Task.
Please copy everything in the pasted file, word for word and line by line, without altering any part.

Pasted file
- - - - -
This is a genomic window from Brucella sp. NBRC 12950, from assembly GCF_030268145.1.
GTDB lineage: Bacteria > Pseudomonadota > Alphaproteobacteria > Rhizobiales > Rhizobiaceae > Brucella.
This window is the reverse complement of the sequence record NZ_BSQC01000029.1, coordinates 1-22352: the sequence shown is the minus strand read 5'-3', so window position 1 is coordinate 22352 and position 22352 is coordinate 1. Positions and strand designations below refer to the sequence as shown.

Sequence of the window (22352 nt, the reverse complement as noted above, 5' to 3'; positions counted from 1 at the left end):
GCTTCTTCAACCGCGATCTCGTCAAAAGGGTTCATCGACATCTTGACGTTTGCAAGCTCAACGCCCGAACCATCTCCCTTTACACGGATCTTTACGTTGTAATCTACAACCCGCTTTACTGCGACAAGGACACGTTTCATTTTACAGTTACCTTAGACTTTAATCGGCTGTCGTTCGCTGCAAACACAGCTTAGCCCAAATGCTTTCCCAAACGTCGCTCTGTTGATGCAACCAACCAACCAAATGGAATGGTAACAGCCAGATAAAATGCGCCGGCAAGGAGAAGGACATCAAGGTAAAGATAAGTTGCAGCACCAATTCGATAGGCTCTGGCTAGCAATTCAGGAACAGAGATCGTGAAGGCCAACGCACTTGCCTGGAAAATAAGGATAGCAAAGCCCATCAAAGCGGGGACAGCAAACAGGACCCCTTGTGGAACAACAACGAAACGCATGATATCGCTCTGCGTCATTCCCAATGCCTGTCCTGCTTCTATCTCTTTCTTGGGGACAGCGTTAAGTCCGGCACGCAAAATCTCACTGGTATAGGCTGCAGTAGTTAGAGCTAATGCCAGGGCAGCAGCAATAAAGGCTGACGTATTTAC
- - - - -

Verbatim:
This is a genomic window from Brucella sp. NBRC 12950, from assembly GCF_030268145.1.
GTDB lineage: Bacteria > Pseudomonadota > Alphaproteobacteria > Rhizobiales > Rhizobiaceae > Brucella.
This window is the reverse complement of the sequence record NZ_BSQC01000029.1, coordinates 1-22352: the sequence shown is the minus strand read 5'-3', so window position 1 is coordinate 22352 and position 22352 is coordinate 1. Positions and strand designations below refer to the sequence as shown.

Sequence of the window (22352 nt, the reverse complement as noted above, 5' to 3'; positions counted from 1 at the left end):
GCTTCTTCAACCGCGATCTCGTCAAAAGGGTTCATCGACATCTTGACGTTTGCAAGCTCAACGCCCGAACCATCTCCCTTTACACGGATCTTTACGTTGTAATCTACAACCCGCTTTACTGCGACAAGGACACGTTTCATTTTACAGTTACCTTAGACTTTAATCGGCTGTCGTTCGCTGCAAACACAGCTTAGCCCAAATGCTTTCCCAAACGTCGCTCTGTTGATGCAACCAACCAACCAAATGGAATGGTAACAGCCAGATAAAATGCGCCGGCAAGGAGAAGGACATCAAGGTAAAGATAAGTTGCAGCACCAATTCGATAGGCTCTGGCTAGCAATTCAGGAACAGAGATCGTGAAGGCCAACGCACTTGCCTGGAAAATAAGGATAGCAAAGCCCATCAAAGCGGGGACAGCAAACAGGACCCCTTGTGGAACAACAACGAAACGCATGATATCGCTCTGCGTCATTCCCAATGCCTGTCCTGCTTCTATCTCTTTCTTGGGGACAGCGTTAAGTCCGGCACGCAAAATCTCACTGGTATAGGCTGCAGTAGTTAGAGCTAATGCCAGGGCAGCAGCAATAAAGGCTGACGTATTTAC